Oh and Joe, peace-keeping and peace-making do NEED highly qualified troops, well led and trained. our successes in Fallujah and Najaf are the result of steady, well-aimed individual rifle fire. Contrary to Hollywood and Rambo visions of war, today’s grunts have some very accurate sighting systems, allowing fairly precise fire, plus the increased use of snipers and marksmen. It is getting close to “one Shot One Kill” Hundreds of Iraqis civilains ARE NOT dead in Najaf and Fallujah (Against what the insurgents had HOPED) because the Army and Marine Corps are fairly precise in their targeting, Mama-san is NOT getting whacked, the guy with the AK standing next to her is… and that is the result of good training and good leadeship. All by-proucts of the AVF.

    So, the fact is the Pentagon does NOT want a draft, and that is a very good reason to believe that their will not be one. Further, the services don’t want a draft because that means more warm bodies, but will there be a commensurate increase in funding for training and equipping these warm bodies? If not, more warms simply dilutes the resource pool and does not enhance national security. It’s one of the reasons that the Army really doesn’t want to add two more divisions, in spite of Congress’ apparent willingness to do so. Will Congress fund the 40,000-plus warm bodies for the requisite time 2-3 years to create the two new divisions or will the Army have to pay for 12 divisions out of 10 divisions worth of money? The Army is betting the latter, not the former and so opposes new troops.

  12. “Joe L, if our armed forces have the troop levels they need, and are properly trained and equipped for their missions, then why are tank drivers and artillery spotters kicking in doors with rifles in the hands, and putting wrist cuffs on people”-Because a combat division is a multi-purpose unit, but designed for high-intensity combat versus armour-heavy formations. We don’t need artillerymen, but we have them in the 1st Armoured Division, so we convert them to infantry/MP’s. It’s using the tools that come to hand. A division designed to “fight” in Iraq would have little or no artillery, no air defenses, and little anti-armour capacity, making it ineffective for deployment to Korean in the event of hostilities there. So, we design our army to fight Kim Jong-Il and extemporize when we face the Fadayeen Saddam.

    And doesn’t this sugest that the AVF is a GOOD force, the Artillerymen and maintenance crews know enough small unit tactics and can practice fire discipline well enough, to double up as grunts at need?

    Me I’m impressed with the performance of the force in Iraq. Yes, yes I know Abu Ghraib, but I expected the odd Abu Ghraib to occur…unlike SOME warhawks or peaceniks I’ve actually read military history and don’t expect perfection, just good enough.

  13. “Oh and Joe, peace-keeping and peace-making do NEED highly qualified troops, well led and trained. our successes in Fallujah and Najaf are the result of steady, well-aimed individual rifle fire.”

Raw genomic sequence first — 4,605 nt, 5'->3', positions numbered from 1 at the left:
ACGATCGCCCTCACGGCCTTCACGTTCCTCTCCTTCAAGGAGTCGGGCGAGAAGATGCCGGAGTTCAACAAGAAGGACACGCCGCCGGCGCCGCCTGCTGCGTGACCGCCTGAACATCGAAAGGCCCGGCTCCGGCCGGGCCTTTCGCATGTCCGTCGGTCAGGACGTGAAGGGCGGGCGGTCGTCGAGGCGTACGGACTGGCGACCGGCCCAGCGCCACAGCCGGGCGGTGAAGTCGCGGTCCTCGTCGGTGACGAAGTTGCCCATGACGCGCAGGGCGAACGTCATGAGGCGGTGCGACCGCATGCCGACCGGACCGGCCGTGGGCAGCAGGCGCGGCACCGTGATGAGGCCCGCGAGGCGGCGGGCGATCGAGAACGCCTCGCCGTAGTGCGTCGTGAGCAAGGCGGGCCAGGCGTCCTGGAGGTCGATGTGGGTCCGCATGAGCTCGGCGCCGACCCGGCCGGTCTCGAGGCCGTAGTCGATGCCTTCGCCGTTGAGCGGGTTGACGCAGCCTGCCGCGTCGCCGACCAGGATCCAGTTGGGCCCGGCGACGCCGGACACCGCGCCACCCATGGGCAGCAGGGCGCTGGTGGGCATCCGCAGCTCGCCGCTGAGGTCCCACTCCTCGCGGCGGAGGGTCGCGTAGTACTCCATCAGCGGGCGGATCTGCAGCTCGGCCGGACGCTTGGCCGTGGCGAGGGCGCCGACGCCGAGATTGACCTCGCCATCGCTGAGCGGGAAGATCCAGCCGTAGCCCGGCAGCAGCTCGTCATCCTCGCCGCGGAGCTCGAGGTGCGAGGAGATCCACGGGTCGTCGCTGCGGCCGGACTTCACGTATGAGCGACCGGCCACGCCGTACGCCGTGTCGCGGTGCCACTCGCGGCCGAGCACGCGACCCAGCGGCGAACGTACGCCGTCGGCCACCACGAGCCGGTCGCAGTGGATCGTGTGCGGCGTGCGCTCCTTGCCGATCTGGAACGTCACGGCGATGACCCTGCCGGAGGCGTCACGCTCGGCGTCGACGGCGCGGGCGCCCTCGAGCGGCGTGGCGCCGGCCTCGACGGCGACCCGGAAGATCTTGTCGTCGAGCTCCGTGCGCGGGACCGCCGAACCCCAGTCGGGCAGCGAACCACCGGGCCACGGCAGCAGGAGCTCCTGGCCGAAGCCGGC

What you are describing is main force infantry action, not peacekeeping/policing/occupation. What’s going on in Najaf is warfighting, and is appropriately handled by first-rate combat troops. What’s going on in Mosul or Basra, otoh, doesn’t require the same degree of combat skill and equipment.

    Modern American infantry units are absolutely as high tech, capital intensive and specialized as their armored or winged comrades – which makes it wasteful to use them for scut work.

  14. “Why don’t we just postpone the next war until we get one so popular we don’t need a draft?”
    Will kind of a-historical…The last popular war, in Studs Terkel’s words “The Last Good War” demanded a draft, that being the Second World War.

    Only WWII has had almot NO opposition, in the US almost every other war fought has generated significant opposition, domestically, WWI, the Spanish-American War (both before and after), the Civil War (the Copperheads and the Democratc PArty in 1864), the Mexican-American War (Thoreau’s “On the Right and Duty of Civil Disobedience”)The War of 1812 (The Northeast darn near seceded) and the Revolutionary War.

    US wars almost always generate domestic oppostion that is vocal and determined… it took someones as loathsome and horrid as Mussolini, Hitler, and Tojo to unite the Left AND the Right in support of the war, and then it took a draft to generate the combat power necessary to fight a global conflict.

  15. Joe L, what would happen if Kim Jong Il rolled his army south tomorrow? How many of the specialized, top flight combat soldiers we’d need to stop his army are station in Al-CamelFart, doing work that could be performed just as well by your typical parking garage security guard?

  16. Handing Najaf over to the Ba’athists was a success?

    I guess I need to watch more Fox News….

  17. “Modern American infantry units are absolutely as high tech, capital intensive and specialized as their armored or winged comrades – which makes it wasteful to use them for scut work.”

    Joe, absolutely UNTRUE. It makes them EXTREMELY effective in this type of war. This is NOT scut work, but the nuts’n bolts of infantry work, patrolling, small unit actions. All requiring good intelligence, capable leadership, and the ability to intelligently generate violence, even in Mosul.

    Note that the Brit’s did very well in Northern Ireland with their AVF. It is PRECISELY these conditions that a well trained force comes into its own. They are facing “Border Yahoos” inter-mixed with civilians.